College Entrance Exams

Confused about which college entrance exam to take? Will SAT be the right fit you or will ACT do the job? This article will help you know all about SAT, ACT, the exam dates and a few other college entrance exams.

TCM Staff

2nd March 2020

According to the National Association for College Admission Counselling (NACAC), 58.3% of colleges place considerable importance on admission tests. ACT and SAT are the two most common admission tests which are nationally recognized standardized tests. The idea behind both exams is similar: to demonstrate college readiness. But despite similar aims, the tests vary in structure and timing as well as the content matter and scoring. However, it is important to remember that both the tests are given equal importance and there is no particular advantage of taking one test over the other. 

Table of Contents:


Scholastic Assessment Test, commonly known as SAT is a tool used by colleges and universities to gauge the college - readiness of the applicants. 

Key points about the SAT:

  • There are 2 main subjects under SAT: Math ( arithmetic, geometry, algebra 1 and 2) and Evidence-Based Reading (reading, vocabulary, grammar & usage) and Writing 

  • There is also a 50 minutes optional essay which is one-third of the total in the writing section

  • The total testing time for the SAT is 3 hours 50 mins

  • The SAT test takes place 7 times per year - August, October, November, December, March, May, and June

  • It is traditionally taken in the spring of junior year and fall of senior year

  • You can obtain a maximum score of 1600; 1 score for each correct answer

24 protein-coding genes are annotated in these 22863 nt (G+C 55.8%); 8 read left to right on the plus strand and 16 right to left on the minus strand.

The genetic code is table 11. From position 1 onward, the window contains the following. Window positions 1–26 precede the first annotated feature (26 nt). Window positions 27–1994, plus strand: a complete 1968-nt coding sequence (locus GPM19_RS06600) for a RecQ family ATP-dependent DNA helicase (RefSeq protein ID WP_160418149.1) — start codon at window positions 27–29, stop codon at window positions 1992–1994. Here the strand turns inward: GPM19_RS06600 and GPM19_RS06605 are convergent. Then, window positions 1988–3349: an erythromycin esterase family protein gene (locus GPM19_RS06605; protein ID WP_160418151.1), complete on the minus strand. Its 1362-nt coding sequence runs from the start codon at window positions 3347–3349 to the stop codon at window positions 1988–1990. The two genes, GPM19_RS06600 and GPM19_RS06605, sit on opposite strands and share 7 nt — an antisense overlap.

• For the essay, two graders will score the essay between 1-6 and the total score you can yield is between 2-12 points


American college test commonly known as ACT is another tool used by colleges and universities to gauge the college readiness of students who want to pursue higher education post-high school.

Key points about ACT

  • There are four main subjects under ACT: Math ( arithmetic, algebra 1 &2, geometry and limited trigonometry), Reading, English (grammar and usage) and Science

  • There is also an optional writing section under the ACT

  • The ACT is offered six times a year: September, October, December, February (except in New York), April and June

  • It is traditionally taken in the spring of Junior Year and fall of senior year

  • Each of the 4 subjects is scored on a scale between 1 to 36. 1 point is awarded for every right answer

  • Scores of each section are averaged to yield a score between 1 and 36 

  • The optional essay is scored by 2 readers who award points between 1 and 6

Other Tests - PSAT & AP

Apart from the SAT and ACT, there are other tests to assess a student’s college -readiness. Let us discuss them below:


PSAT also is known as the National Merit Scholarship Qualifying Test (NMSQT) is a mock test for college-bound students. However, a superior score on PSAT can lead to recognition as a National Merit Scholar during students a junior year. This scholarship offers monetary awards and looks good on a college application.

Key Points about PSAT :

  • The subjects under PSAT are: Critical Reading, Writing (vocab, grammar, and usage) & Math (arithmetic, geometry, and algebra)